Changing voting patterns at the UN?

The UNESCO vote denying the Jewish connection to the Temple Mount and Western Wall does not bode well for the PM’s promise that things are changing at the UN.

The Temple Mount complex in Jerusalem  (photo credit: REUTERS)
The Temple Mount complex in Jerusalem
(photo credit: REUTERS)
‘What I’m about to say is going to shock you: Israel has a bright future at the UN,” was how Prime Minister Benjamin Netanyahu open his speech to the United Nations General Assembly in New York last month.
Netanyahu listed the litany of absurd UN resolutions against Israel and its obsession with the Jewish state. He spoke about the “joke called the UN Human Rights Council, which each year condemns Israel more than all of the countries of the world combined” and of UNESCO, which passed a resolution last year denying the connection between the Jewish people and its holiest site, the Temple Mount.
“That’s just as absurd as denying the connection between the Great Wall of China and China,” Netanyahu told the assembly. It is and he is right.
But Netanyahu also told the assembly that all of that is about to change “a lot sooner than you think.”
Netanyahu explained that Israel has relations with double the number of countries it did 30 years ago when he was ambassador, that Israel’s capabilities in fighting terrorism, its technological ingenuity, its scientific prowess, its cybersecurity knowhow and its agricultural genius were all changing the way Israel is perceived.
The day is not far off, he added, when Israel “will be able to rely on many countries to stand with us at the UN.”
The belief that Israel’s increasing weight in the international arena can and should also be reflected in international forums is a theme the prime minister has been pushing strongly of late. He said the same in meetings with the Israeli media recently, including with the editorial board of The Jerusalem Post.
In all fairness, the prime minister did not say that the change would be just around the corner. During a trip to Africa in the summer he gave a decade as a timeline to achieve the goal of changing the automatic majority against Israel at the world body.
Yesterday UNESCO once again voted on a resolution that denies historical Jewish ties to the Temple Mount and the Western Wall.
The vote was only preliminary and the formal vote will take place only next week, but it is hardly an auspicious start to Netanyahu’s forecasted metamorphosis of the United Nations – more like a resounding slap in the face.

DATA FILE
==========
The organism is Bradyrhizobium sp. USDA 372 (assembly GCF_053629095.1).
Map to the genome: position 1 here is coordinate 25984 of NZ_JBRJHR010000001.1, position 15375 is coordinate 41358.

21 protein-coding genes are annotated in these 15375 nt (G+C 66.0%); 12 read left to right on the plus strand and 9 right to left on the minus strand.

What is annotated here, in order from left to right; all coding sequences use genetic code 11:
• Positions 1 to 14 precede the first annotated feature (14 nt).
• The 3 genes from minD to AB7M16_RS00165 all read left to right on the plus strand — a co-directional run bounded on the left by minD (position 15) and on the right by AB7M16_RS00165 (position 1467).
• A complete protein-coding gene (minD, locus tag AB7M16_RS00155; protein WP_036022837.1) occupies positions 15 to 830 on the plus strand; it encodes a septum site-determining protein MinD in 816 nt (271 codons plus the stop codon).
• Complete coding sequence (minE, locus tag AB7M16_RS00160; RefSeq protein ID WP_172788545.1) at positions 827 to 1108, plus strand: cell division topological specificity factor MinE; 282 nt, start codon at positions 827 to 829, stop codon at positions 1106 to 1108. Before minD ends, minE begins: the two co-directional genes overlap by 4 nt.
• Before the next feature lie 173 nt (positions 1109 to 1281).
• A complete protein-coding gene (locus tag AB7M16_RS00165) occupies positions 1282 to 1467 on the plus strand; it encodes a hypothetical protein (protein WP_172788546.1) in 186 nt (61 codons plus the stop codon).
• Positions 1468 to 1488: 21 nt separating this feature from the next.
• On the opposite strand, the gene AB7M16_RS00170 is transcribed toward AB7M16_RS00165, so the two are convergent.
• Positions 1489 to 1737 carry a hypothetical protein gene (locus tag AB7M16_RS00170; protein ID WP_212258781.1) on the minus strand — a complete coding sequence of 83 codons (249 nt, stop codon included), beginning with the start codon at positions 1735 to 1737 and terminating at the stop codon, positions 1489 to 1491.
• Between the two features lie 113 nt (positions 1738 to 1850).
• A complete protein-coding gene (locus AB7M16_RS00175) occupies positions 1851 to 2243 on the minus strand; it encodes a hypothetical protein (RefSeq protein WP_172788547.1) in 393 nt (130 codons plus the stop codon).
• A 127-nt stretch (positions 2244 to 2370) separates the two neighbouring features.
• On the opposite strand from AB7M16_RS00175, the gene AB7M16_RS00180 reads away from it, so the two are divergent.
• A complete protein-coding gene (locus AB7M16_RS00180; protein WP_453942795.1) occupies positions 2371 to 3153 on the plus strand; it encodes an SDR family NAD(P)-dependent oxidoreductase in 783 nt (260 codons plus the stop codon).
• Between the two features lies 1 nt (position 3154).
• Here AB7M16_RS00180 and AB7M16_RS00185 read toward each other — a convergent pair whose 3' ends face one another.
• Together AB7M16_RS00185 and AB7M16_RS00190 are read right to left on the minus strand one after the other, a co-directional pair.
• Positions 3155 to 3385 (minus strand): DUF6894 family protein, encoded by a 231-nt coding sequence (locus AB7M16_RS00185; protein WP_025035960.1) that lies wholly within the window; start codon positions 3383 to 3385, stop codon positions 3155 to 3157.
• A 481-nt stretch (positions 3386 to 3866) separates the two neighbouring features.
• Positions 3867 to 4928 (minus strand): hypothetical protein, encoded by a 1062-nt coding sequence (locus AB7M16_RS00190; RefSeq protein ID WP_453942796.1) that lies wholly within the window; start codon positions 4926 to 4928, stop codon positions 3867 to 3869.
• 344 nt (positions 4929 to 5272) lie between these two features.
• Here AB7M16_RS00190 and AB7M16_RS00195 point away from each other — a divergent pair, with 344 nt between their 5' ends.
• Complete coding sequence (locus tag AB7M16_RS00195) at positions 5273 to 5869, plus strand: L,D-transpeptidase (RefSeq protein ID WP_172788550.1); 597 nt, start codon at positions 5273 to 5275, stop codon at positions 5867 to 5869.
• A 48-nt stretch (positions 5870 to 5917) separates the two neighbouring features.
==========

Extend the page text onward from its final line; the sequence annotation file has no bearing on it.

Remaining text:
The vote was approved by 26 states, 24 abstained and only six voted against – the United States, Great Britain, Lithuania, the Netherlands, Germany and Estonia.
Israel’s ambassador to UNESCO, Carmel Shama Hacohen, noted the fact that several countries had reversed their ballots from the previous vote. One was France, whose vote had sparked a diplomatic crisis between the countries, followed by Sweden, Slovenia, India, Argentina, and Togo. They all switched their vote from in favor to abstain and, as Hacohen pointed out, none of the European countries voted in favor of the resolution.
But it can also be seen as a failure that Israel failed to get so many European countries to vote against such an obviously false and malicious resolution – a resolution that really does, as Netanyahu pointed out in his UN speech, make an organization that started out as a moral force into a moral farce.
The Christian European countries after all share a legacy with the Jewish people that is ipso facto denied by the denial of Jewish ties to the holy sites. If there is no Jewish legacy at the Temple Mount, then surely by extension there is no Christian legacy there either.
China, with which Israel enjoys constantly improving relations and booming trade ties, voted for the resolution, as did Russia, with whose President Vladimir Putin Netanyahu meets on a regular basis. Vietnam, a country with which trade ties are growing exponentially, also cast its vote for the resolution.
Netanyahu also spoke at the UN of changing Arab attitudes, although Egypt, Jordan, and Qatar were sponsors of the UNICEF resolution.
Diplomatic sources described the vote as a step down the path to changing voting patterns, noting that several countries had switched their ballot and that the preamble to the resolution had stated the importance of Jerusalem to Jews, Christians and Muslims.
Nevertheless, the passing of such a bizarre, biased, overtly false and even antisemitic resolution does not bode well for Israel’s diplomacy and the hope for a new spirit at the UN.